Johnson sponsors Tribal Trust Land Homeownership Act

U.S. Rep. Dusty Johnson (R-SD) on Monday sponsored legislation that would require the Bureau of Indian Affairs (BIA) to process and complete all mortgage packages associated with residential and business mortgages on Indian land by certain deadlines.

“Housing availability is lacking across the country,” Rep. Johnson said. “It’s no different on tribal lands. Without proper timelines or accountability, the BIA is creating a longer and more difficult process for those trying to purchase tribal trust land. This bill advocates for purchasers and lenders, bringing accountability to the BIA.”

The Tribal Trust Land Homeownership Act of 2023, H.R. 3579, which is cosponsored by U.S. Rep. Tom Cole (R-OK), aims to streamline the approval process for mortgages involving property on tribal trust land, according to a bill summary provided by Rep. Johnson’s office.

Currently, mortgages involving property on tribal trust land must be reviewed and approved by the BIA in order to be finalized. And while the BIA Mortgage Handbook establishes timelines for BIA offices to process and approve these mortgages, the deadlines aren’t always met, according to the summary.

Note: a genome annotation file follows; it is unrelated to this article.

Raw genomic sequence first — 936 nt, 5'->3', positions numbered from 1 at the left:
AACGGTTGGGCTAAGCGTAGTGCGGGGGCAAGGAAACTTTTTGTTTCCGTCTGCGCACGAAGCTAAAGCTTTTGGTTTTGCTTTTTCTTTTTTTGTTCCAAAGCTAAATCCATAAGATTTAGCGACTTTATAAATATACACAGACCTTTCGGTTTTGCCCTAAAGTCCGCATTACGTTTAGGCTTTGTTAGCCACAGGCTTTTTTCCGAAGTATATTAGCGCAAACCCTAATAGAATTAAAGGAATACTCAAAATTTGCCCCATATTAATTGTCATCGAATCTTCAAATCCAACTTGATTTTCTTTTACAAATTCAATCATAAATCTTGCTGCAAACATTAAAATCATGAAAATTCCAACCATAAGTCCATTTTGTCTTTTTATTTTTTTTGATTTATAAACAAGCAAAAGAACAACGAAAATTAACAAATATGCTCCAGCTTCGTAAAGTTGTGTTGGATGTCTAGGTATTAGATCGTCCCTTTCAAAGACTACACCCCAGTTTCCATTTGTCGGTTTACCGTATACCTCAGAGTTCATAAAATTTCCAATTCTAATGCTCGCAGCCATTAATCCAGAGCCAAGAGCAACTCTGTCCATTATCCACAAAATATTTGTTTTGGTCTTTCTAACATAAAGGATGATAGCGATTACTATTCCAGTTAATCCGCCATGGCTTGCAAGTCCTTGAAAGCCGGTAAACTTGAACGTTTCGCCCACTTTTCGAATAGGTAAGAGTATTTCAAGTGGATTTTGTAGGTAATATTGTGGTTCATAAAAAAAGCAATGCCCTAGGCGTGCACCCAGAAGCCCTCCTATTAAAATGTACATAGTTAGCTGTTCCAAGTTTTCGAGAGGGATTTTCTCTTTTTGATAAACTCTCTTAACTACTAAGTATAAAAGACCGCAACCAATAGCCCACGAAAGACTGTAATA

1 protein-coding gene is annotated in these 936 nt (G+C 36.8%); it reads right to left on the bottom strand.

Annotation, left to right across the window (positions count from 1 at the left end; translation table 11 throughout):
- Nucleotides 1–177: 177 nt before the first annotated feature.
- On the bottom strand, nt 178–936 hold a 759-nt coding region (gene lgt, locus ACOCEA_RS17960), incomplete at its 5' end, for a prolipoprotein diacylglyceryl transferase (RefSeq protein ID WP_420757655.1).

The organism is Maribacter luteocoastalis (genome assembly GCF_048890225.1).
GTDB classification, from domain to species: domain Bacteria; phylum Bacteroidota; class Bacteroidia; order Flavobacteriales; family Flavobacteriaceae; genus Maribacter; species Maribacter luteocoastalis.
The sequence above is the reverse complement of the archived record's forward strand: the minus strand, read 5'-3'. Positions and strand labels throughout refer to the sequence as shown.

If enacted, H.R. 3579 would create statutory timelines in which the BIA would be required to process and approve mortgages involving property located on tribal trust land, and require the BIA to perform a preliminary review of documents not later than 10 days after receipt and approve or disapprove of such documents within 20 or 30 days, depending on the type of application, the summary says.

Additionally, the BIA would be required to notify the lender once the proposed residential leasehold mortgage, business leasehold mortgage, or right-of-way document has been received.

And to improve communication between the BIA and tribes, tribal members, and lenders, a realty ombudsman would be established within the BIA, states the summary.

H.R. 3579, which has been endorsed by the South Dakota Native Homeownership Coalition and the Mortgage Bankers Association, is under consideration by the U.S. House Natural Resources Committee.